First, this creation would not have a hole in it (because it is a filled doughnut). Thus, no “nut.” Plus, who cares about the “nut” part of the doughnut anyway. The “dough” part is what everyone really likes.

So I give you (drum roll please): THE DOUGHCHI !!!

Enjoy the doughchi. And if you are lucky enough to create one, please consider me to give you needed product feedback. I will also offer up my kids and wife as beta testers.

Summation: enjoy this free business idea.

Tipping for is popular in B2C … could it be a new trend in enterprise software?

Have you noticed that there has been a proliferation of opportunities to tip people? Tipping has become ubiquitous. It is everywhere. Well, everywhere in B2C. But I have not yet seen it in the B2B world.

Backstory: I absolutely hate tipping.  I have tipping anxiety.

Tipping is an awful thing. I’m the sucker that always gives a 20% tip (it is much easier math than 18%), even when the service does not warrant a tip. When I go abroad, the servers are shocked at my “American tips.”

Random questions:

  • Why are tips a percentage of revenue?  (The rich just get richer)
  • Why tip at all in a restaurant? Even worse, tipping at checkout counter.  Square has massively increased my tipping anxiety.  It is just a way of squeezing an extra 20% out of suckers like me.
  • Why isn’t tipping just included in the price? You don’t (yet) tip when you buy an airline ticket or buy a book from Amazon.

Tips used to be for showing appreciation but today they are usually just to avoid embarrassment.  

Tipping in the enterprise

In my almost 20 years of selling software, I have never been “tipped” by a client.  

But that got me thinking, maybe SafeGraph should start asking for a voluntary 15% “tip” during our quarterly-business-reviews (with customers).  Maybe 25% of clients would pay (if they had a way of doing it).  
I have no idea how these customers would pay … but wanted to put it out there to some of your smart readers can figure it out.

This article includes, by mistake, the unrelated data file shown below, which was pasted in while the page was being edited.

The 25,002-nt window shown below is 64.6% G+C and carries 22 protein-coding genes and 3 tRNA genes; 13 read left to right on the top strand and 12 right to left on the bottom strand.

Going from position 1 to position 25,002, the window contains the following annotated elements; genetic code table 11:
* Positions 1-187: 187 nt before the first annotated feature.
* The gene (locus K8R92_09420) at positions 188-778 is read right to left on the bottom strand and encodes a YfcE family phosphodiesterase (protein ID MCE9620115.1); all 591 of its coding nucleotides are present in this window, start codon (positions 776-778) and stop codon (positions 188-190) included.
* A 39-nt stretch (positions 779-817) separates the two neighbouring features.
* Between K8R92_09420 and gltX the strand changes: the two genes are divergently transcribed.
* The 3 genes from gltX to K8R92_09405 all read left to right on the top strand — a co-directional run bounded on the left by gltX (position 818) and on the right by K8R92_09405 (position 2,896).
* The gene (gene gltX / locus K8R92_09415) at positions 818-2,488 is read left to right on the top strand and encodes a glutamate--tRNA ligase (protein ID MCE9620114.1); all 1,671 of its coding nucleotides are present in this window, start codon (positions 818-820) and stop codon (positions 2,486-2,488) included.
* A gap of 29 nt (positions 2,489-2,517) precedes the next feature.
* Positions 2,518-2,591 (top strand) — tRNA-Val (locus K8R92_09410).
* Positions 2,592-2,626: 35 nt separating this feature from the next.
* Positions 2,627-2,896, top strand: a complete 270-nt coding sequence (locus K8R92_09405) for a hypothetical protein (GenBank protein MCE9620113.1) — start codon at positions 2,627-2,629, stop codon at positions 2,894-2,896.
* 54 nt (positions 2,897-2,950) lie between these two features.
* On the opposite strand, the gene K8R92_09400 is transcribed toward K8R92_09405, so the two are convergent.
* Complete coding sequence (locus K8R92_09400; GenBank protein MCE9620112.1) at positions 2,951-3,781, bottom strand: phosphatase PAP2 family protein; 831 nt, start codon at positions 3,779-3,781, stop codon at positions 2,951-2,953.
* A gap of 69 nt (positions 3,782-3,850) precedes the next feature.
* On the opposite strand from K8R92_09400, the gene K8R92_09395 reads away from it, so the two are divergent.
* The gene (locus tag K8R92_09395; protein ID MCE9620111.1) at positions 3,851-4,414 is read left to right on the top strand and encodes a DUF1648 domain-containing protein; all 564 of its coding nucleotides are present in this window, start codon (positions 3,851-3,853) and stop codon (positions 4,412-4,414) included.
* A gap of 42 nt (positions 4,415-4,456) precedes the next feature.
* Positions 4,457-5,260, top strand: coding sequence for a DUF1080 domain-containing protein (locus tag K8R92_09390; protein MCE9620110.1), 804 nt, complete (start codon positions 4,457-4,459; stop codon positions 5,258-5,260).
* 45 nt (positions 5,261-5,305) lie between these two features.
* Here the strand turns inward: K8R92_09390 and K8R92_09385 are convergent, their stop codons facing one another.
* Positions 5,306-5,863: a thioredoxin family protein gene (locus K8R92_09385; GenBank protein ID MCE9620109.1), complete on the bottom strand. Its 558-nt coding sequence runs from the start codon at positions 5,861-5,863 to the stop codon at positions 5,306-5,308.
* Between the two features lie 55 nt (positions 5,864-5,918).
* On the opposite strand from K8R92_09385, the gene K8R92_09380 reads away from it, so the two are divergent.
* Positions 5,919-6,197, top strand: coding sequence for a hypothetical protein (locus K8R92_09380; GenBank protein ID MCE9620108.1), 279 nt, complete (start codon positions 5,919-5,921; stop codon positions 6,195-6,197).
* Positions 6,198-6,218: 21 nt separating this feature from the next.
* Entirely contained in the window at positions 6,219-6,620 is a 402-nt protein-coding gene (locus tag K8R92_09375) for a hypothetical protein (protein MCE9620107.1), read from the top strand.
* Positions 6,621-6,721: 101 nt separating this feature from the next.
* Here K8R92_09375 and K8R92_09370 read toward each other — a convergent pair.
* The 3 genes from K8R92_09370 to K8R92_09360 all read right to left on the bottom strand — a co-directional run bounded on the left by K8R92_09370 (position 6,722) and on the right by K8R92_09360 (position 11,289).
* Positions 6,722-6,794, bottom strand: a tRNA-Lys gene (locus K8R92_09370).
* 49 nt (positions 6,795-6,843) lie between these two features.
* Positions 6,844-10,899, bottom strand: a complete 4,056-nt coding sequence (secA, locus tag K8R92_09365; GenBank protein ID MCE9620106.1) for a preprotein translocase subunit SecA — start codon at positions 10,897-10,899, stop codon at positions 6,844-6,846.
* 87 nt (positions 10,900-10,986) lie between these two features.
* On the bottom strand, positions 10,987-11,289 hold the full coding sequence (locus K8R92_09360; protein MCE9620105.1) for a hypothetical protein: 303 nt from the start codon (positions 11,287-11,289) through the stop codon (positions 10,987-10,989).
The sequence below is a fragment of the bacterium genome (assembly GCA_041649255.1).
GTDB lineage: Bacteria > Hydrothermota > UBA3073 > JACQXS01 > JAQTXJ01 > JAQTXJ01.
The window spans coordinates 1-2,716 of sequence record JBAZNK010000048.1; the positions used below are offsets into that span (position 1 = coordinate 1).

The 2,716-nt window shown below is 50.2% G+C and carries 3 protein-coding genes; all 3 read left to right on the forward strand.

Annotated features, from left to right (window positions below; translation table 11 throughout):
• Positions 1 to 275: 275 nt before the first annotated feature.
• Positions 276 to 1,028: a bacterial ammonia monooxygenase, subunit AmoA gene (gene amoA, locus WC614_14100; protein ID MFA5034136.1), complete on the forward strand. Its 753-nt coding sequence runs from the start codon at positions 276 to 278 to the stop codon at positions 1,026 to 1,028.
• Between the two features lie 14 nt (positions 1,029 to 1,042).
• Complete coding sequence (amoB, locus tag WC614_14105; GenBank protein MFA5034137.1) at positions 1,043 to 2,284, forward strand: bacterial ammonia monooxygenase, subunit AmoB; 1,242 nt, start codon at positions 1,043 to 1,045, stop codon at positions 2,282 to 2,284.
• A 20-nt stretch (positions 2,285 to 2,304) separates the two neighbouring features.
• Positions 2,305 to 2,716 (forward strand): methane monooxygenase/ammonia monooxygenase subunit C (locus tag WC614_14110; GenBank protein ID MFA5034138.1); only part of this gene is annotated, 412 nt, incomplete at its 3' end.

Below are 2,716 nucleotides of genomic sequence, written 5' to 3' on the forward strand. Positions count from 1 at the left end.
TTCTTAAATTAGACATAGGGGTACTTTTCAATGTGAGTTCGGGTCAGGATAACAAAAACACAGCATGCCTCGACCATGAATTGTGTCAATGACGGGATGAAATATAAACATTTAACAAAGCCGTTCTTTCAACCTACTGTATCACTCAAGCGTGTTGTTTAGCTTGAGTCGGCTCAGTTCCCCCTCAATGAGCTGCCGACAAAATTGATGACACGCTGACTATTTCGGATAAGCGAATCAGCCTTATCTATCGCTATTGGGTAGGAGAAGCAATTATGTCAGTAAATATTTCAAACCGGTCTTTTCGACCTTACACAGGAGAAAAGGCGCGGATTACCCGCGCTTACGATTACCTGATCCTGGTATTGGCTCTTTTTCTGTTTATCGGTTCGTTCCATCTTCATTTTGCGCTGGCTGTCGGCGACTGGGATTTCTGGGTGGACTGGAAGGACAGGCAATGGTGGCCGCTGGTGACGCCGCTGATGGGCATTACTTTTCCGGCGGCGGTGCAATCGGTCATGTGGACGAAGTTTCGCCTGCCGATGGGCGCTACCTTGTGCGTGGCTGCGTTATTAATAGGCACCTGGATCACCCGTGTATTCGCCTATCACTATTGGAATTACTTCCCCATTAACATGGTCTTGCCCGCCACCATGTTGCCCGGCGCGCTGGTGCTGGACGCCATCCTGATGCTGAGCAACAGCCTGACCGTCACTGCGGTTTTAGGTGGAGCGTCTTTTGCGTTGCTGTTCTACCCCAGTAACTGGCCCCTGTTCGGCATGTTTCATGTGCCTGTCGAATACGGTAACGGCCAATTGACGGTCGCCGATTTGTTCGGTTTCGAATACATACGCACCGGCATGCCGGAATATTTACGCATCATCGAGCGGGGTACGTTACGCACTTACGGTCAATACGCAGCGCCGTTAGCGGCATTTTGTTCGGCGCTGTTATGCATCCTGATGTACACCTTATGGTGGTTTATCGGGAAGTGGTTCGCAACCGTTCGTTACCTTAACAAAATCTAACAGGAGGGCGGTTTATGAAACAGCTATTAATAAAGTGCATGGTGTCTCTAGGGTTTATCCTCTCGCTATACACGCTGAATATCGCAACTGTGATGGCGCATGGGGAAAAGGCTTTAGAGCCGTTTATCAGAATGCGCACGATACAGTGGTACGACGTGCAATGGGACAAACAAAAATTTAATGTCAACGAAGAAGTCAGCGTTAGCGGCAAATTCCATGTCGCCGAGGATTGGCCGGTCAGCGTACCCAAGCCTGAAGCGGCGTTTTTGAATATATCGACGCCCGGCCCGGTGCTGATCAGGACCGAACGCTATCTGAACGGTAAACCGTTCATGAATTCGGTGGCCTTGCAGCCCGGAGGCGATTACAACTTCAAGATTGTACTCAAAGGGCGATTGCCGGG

Summation experiment: next time your lawyer does an outstanding job, try to tip her.

Photo by maitree rimthong on Pexels.com

child care in San Francisco needs help

Many working parents in San Francisco have to move for one simple reason: they cannot find child care.   In the most liberal city in America, getting your kid into a child care program takes nepotism, bribery, some luck, and a whole lot of headache.

One friend of mine has been on the waitlist at five different locations for over a year.   And they put their current odds of getting into a program at less than 10%.   It is a shame.  

not knowing anything about caring for children (i'm still struggling with caring for my plants), it seems like there is a big business opporetunity to provide affordable, yet quality, childcare for working parents.

Productivity gains in software engineering are powering innovation

Engineers are the best deal – so stock up on them

Everyone is more productive these days. This has been a consistent trend for at least the past decade, where productivity gains have been particularly strong within the business sector.  According to data from the U.S. Bureau of Labor Statistics, today’s business industry workers are on average 30% more productive than their 1998 counterparts (productivity growth of roughly 2.6% per year).

Growth chart  
(Source: U.S. Bureau of Labor Statistics)

Within the technology industry, productivity has increased more.  Thanks to smartphones, improved search engines, better CRM software, and ever-increasing bandwidth, salesmen and marketers can find, receive and process information faster than ever. 

The most dramatic gains, however, have occurred within software development.

Software engineers today are about 200-400% more productive than software engineers were 10 years ago because of open source software, better programming tools, common libraries, easier access to information, better education, and other factors. This means that one engineer today can do what 3-5 people did in 1999!

3589792404_65192f9038 The advent of open source software makes engineers particularly efficient.  One VP Engineering that I talked to gave me an anecdote about one module where they used open source files with about 500,000 lines of code and then wrote 7,000 lines of code to stitch it all together.  Open source software is also free.  In the company I was running in 1999, “software” was a huge budget line item – we had to buy databases, testing suites, libraries, and more.  Today all that stuff is free … a start-up might spend more money on sodas for the office than it does on software.